I think it’s fair to say that most people, tourists and locals alike, who walk through the area around the Palace of Wesminster tend to be preoccupied with the view of the Clock Tower, to the exclusion of all else. That’s perfectly understandable given that it’s one of the most recognised views in London, but you miss a great deal if you’re not really aware of your surroundings.
In the past I’ve been as guilty of that as anyone else but walking along the river yesterday, and not looking at my feet for a change, I came across something remarkable a few yards further on along the river on the Victoria Embankment – the Battle of Britain London Monument.
Created by sculptor Paul Day, and unveiled by Prince Charles in September 2005, this huge tribute to members of the Royal Air Force lists every allied pilot that flew in a sortie during the Battle of Britain, so includes the names of Canadians, Poles, Czechs, Australians and others alongside their British counterparts. The sculptures and reliefs set into the monument depict all aspects of life on an RAF base during World War Two, from scrambling fighters all the way through to brewing a pot of tea in a quiet moment – there’s a full description of each ‘scene’ by the sculptor on the web here. The overall design is remarkable too – viewed from above to my mind it takes on the resemblance of an aircraft propeller, with an RAF roundel at its centre.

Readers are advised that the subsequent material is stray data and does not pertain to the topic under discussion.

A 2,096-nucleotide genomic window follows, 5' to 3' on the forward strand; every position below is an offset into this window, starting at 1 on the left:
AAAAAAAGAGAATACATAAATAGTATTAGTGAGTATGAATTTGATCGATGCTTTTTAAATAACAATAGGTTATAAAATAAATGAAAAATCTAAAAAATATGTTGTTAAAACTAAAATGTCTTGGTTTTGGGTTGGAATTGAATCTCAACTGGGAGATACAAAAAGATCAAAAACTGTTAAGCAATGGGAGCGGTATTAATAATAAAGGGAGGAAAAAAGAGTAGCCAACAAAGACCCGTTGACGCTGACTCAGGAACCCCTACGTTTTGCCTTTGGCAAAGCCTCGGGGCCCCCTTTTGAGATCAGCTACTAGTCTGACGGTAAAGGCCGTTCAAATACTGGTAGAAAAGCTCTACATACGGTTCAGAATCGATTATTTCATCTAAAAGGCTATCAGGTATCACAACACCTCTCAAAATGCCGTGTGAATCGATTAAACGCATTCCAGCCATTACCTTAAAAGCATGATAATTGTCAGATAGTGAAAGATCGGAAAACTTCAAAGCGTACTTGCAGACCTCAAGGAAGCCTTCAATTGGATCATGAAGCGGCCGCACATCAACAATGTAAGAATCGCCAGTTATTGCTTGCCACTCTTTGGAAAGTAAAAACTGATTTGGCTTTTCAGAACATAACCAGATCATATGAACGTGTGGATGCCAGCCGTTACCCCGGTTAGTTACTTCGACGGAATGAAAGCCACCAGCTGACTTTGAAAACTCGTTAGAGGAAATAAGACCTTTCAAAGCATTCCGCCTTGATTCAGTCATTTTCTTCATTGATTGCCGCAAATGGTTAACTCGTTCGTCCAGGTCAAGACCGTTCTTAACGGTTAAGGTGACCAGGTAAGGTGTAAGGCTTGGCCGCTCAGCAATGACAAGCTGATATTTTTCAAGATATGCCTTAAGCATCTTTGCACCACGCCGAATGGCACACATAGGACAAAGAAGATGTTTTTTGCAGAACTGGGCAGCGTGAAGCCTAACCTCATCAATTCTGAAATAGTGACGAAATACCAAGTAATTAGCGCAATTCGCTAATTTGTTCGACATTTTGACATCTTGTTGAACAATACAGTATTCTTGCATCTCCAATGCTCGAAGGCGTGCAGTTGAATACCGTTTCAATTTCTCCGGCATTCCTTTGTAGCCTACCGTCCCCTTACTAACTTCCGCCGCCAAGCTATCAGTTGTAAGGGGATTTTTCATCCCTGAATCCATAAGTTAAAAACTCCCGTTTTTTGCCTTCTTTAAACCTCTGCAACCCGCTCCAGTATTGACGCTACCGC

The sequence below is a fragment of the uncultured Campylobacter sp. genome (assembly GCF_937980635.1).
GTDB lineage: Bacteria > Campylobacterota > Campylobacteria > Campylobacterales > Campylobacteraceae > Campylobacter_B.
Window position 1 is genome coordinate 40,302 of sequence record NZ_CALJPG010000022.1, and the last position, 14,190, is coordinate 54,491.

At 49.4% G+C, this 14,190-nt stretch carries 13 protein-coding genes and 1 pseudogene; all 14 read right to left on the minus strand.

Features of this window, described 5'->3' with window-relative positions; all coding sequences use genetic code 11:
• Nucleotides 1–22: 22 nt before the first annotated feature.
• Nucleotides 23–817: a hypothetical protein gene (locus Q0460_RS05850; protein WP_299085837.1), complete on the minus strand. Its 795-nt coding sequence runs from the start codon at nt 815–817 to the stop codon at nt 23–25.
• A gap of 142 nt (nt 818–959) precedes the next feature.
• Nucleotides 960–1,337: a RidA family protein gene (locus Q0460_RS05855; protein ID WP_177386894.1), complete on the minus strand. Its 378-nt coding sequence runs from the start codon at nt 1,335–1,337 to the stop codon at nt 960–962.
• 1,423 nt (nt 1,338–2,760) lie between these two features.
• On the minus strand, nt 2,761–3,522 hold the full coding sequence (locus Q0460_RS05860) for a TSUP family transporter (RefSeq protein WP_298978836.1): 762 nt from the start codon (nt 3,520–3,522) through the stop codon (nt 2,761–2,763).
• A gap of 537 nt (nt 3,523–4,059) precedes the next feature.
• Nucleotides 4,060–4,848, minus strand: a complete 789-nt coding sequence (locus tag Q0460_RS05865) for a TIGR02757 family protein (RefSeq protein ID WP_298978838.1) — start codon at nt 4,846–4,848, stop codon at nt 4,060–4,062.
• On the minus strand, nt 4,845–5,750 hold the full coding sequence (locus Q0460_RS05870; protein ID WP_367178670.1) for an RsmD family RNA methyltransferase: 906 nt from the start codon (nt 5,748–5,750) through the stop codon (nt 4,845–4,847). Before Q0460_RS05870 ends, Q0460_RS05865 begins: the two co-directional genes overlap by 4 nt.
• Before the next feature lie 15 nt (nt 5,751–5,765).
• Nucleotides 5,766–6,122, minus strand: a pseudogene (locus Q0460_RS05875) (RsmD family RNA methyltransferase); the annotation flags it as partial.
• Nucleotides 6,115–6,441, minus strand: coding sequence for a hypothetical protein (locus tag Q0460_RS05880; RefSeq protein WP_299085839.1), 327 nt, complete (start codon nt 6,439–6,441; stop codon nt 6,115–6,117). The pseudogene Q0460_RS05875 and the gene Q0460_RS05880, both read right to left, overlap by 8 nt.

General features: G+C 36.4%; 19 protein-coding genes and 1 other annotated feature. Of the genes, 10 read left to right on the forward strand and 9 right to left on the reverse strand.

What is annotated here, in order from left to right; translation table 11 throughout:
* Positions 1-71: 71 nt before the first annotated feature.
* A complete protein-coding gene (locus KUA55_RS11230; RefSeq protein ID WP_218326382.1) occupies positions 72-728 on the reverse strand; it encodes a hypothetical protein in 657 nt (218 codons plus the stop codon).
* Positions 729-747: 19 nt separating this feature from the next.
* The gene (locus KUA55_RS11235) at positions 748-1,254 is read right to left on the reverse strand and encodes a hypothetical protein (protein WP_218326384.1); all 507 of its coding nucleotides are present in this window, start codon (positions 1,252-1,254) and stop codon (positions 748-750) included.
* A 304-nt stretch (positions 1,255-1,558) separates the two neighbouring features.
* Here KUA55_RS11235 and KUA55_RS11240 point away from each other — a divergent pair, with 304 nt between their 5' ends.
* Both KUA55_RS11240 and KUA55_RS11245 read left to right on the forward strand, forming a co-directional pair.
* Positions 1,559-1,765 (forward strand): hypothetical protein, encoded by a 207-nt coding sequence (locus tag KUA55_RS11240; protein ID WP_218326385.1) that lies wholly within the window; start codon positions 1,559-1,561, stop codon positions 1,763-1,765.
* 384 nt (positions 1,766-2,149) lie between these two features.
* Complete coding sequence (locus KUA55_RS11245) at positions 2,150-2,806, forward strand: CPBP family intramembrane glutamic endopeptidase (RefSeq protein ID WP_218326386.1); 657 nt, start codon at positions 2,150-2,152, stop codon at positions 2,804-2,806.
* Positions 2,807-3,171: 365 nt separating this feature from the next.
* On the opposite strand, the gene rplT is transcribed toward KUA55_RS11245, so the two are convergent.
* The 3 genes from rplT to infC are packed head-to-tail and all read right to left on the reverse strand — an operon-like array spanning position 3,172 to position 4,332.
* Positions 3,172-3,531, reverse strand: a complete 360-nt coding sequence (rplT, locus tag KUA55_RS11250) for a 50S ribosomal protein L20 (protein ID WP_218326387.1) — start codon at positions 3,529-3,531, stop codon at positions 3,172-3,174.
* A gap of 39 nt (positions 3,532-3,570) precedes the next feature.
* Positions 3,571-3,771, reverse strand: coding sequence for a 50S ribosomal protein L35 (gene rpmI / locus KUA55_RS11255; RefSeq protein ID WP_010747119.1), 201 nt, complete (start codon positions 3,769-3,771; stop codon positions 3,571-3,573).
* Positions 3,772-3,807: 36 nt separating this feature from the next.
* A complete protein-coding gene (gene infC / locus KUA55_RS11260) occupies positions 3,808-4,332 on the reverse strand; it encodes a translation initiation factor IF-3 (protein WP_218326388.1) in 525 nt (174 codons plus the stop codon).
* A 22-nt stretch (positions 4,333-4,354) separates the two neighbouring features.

Some of the scenes are rather disturbing and everything is depicted in a very raw style – walking around and examining each panel is quite an emotional experience. Why not go down to the river and check it out for yourself? You might also want to take in the RAF monument which stands next to it on the riverside while you’re there…
You can see all of the pictures I took yesterday under my Google+ gallery page.